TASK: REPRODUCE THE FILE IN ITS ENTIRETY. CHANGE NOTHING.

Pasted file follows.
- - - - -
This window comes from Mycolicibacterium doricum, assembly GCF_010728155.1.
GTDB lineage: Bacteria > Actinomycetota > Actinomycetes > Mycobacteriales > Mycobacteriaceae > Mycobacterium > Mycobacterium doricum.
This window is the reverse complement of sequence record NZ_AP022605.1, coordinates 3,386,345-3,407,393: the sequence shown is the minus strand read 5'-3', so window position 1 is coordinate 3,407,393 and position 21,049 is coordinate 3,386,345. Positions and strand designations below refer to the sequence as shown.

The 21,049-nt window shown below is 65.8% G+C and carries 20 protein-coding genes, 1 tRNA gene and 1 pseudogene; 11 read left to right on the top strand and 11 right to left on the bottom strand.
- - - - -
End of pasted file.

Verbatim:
This window comes from Mycolicibacterium doricum, assembly GCF_010728155.1.
GTDB lineage: Bacteria > Actinomycetota > Actinomycetes > Mycobacteriales > Mycobacteriaceae > Mycobacterium > Mycobacterium doricum.
This window is the reverse complement of sequence record NZ_AP022605.1, coordinates 3,386,345-3,407,393: the sequence shown is the minus strand read 5'-3', so window position 1 is coordinate 3,407,393 and position 21,049 is coordinate 3,386,345. Positions and strand designations below refer to the sequence as shown.

The 21,049-nt window shown below is 65.8% G+C and carries 20 protein-coding genes, 1 tRNA gene and 1 pseudogene; 11 read left to right on the top strand and 11 right to left on the bottom strand.